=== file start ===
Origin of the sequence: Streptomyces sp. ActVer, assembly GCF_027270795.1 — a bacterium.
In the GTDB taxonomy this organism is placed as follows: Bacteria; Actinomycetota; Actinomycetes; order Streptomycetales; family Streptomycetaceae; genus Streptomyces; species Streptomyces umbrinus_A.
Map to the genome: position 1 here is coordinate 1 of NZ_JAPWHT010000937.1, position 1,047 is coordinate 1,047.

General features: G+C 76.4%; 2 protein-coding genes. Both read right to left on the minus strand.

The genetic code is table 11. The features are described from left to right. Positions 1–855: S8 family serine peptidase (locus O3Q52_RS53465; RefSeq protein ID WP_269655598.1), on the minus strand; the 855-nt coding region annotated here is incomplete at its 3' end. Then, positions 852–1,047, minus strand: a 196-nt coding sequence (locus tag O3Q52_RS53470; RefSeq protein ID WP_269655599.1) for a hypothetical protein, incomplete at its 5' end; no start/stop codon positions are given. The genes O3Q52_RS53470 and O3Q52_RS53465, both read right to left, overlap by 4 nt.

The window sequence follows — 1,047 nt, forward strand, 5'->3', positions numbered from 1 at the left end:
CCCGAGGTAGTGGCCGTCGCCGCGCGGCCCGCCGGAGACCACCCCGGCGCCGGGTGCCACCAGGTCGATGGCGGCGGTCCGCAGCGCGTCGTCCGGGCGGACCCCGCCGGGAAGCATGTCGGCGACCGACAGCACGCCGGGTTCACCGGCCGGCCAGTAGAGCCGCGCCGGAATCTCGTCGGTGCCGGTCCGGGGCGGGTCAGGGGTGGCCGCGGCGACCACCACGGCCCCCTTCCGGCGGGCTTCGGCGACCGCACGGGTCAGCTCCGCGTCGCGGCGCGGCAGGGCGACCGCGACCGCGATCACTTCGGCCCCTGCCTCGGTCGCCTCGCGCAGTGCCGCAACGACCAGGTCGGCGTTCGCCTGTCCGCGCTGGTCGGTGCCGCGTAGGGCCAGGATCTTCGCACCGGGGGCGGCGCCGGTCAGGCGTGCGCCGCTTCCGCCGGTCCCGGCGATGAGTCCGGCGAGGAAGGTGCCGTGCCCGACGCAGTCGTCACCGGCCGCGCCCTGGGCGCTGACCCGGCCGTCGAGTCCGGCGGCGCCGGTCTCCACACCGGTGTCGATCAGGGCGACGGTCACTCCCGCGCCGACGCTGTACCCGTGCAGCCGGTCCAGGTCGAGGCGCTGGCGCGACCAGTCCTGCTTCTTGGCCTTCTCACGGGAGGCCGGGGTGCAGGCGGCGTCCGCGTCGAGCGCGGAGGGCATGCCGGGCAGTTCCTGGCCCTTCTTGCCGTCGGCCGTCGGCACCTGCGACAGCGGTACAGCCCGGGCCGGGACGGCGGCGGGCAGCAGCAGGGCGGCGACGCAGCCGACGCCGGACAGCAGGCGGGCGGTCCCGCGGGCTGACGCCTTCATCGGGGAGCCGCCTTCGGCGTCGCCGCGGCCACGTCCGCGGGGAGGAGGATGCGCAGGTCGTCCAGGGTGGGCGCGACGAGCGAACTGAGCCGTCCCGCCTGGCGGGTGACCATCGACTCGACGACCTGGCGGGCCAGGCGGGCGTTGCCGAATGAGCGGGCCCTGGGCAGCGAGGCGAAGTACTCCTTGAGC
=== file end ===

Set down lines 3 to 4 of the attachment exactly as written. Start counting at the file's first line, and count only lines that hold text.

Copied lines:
Map to the genome: position 1 here is coordinate 1 of NZ_JAPWHT010000937.1, position 1,047 is coordinate 1,047.

General features: G+C 76.4%; 2 protein-coding genes. Both read right to left on the minus strand.